Join us during the summer at Congregation Eitz Chayim, 136 Magazine Street in Cambridge,  for evening Torah classes, every 1st and 3rd Wednesday from 7:30pm to 9:00pm.

Penina Weinberg, biblical scholor with a Master of Jewish Liberal Studies from Hebrew College and 6 years teaching Torah to adult Jewish learners,  will lead us on an exploration of the truth behind many commonly held biblical notions. Through a close reading of selected biblical texts, we will study, discuss, argue – in short, learn to interpret for ourselves.

On July 6th we will continue the study the Book of Ruth.  A common view is that the Book is an enchanting, sweet pastoral idyll (The Five Megilloth, Soncino Press).  While the Book does not contain the bloodshed and violence depicted in the Book of Judges, (it takes place in the time that “the judges judged”), it nevertheless poses hard questions about the relationship between humanity and God, and between one human and another.  Like Job, Naomi agonizes over being abandoned by God, even afflicted by God.  How can this be?  What does it mean that God can afflict human beings?  Why should it be so? 

Subsequent classes (exact order of study TBD) will explore other commonly held assumptions about the biblical text, including:

  • What was the sin of Sodom and Gomorrah (Genesis 19)?  The common answer is homosexuality.  But how do you know that?  Did someone interpret that for you, or did you study the text yourself?  Along with Genesis 19, we will study texts from Joshua and Judges (the stories of Rahav and the Levite’s concubine) to help get to the root of the sin of Sodom.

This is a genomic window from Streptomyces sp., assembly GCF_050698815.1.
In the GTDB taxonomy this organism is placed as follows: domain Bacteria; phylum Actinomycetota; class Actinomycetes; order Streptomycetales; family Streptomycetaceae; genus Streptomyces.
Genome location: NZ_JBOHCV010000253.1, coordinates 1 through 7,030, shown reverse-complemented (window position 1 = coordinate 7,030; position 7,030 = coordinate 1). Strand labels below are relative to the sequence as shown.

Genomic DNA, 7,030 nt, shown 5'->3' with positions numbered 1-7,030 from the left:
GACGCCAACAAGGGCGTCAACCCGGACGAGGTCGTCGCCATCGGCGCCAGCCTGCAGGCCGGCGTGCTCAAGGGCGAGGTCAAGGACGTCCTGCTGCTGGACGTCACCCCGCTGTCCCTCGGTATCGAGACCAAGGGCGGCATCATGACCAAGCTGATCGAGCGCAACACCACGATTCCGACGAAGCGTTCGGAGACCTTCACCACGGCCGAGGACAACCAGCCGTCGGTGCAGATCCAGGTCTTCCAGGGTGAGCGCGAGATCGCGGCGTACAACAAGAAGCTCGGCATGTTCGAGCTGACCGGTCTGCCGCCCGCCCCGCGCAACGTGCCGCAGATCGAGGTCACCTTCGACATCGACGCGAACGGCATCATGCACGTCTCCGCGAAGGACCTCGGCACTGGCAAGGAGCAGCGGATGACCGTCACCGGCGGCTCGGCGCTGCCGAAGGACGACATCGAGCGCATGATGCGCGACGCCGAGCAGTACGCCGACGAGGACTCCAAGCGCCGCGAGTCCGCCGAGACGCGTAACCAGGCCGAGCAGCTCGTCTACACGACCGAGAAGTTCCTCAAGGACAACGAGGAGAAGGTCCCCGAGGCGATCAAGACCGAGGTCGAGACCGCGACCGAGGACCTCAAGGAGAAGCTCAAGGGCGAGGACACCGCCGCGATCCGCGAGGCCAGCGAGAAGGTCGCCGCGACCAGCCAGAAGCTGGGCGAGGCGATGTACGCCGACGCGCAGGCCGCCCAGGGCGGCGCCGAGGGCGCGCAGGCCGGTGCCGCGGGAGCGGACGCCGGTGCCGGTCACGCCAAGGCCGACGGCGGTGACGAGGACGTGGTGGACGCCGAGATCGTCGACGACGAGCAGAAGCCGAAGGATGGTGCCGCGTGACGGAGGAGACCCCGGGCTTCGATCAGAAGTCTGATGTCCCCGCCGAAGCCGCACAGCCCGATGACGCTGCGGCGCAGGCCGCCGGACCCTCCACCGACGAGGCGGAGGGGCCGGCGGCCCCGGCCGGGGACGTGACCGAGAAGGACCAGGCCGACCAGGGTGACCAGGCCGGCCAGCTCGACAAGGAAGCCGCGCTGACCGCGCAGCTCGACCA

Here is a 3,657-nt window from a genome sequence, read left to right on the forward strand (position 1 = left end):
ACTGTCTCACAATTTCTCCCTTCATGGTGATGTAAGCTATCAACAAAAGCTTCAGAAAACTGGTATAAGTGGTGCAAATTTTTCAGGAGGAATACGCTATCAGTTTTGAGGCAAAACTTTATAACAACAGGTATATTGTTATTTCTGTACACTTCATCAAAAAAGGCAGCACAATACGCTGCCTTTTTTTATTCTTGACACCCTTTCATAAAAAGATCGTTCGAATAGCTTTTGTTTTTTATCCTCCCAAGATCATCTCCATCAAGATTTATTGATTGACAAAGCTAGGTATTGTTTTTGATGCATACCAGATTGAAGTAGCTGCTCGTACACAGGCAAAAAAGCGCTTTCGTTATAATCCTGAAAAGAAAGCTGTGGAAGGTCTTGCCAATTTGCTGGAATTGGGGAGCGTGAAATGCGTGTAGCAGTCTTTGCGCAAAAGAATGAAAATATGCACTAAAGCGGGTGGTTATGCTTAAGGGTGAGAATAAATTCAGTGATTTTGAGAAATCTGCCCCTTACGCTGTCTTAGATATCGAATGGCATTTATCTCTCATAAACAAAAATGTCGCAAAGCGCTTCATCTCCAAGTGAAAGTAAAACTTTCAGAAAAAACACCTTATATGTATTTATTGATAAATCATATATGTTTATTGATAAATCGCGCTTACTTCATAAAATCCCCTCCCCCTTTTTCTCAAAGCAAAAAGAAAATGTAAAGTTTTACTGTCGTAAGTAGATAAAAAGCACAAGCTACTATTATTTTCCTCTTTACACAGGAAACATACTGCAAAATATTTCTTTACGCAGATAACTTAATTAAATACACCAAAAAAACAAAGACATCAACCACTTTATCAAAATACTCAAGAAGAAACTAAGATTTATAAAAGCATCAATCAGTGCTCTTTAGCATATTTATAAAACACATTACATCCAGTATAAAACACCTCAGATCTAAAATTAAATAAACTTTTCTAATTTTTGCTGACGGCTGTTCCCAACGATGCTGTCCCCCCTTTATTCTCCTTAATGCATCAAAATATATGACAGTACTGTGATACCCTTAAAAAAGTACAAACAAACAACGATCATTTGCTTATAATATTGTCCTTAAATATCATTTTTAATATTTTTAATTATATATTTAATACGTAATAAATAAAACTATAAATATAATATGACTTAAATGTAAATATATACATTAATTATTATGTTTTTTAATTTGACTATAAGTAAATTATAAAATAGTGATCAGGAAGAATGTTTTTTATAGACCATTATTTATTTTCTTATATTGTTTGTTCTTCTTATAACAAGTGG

• If humanity is made in the image of God, what can we learn from the story of Creation (Genesis 1-3) about the gender of God and the gender of the first human?   Is God a He, a She, an androgyne?  Is the question relevant?  The concept of a gendered God is integral to many interpretations of the bible, and the concept of God as a He has troubled many modern religious people, but what does the text actually say? 

Bring your tanachs, a snack, a bottle of wine, your independent thinking.   All study will be in English.  No prior bible study is required, but our study will challenge even the knowledgeable.    Our close reading will include getting to the root of the meaning of key Hebrew words (pun intended).  Texts will be available for those who cannot bring their own.

This post has been contributed by a third party. The opinions, facts and any media content are presented solely by the author, and JewishBoston assumes no responsibility for them. Want to add your voice to the conversation? Publish your own post here. MORE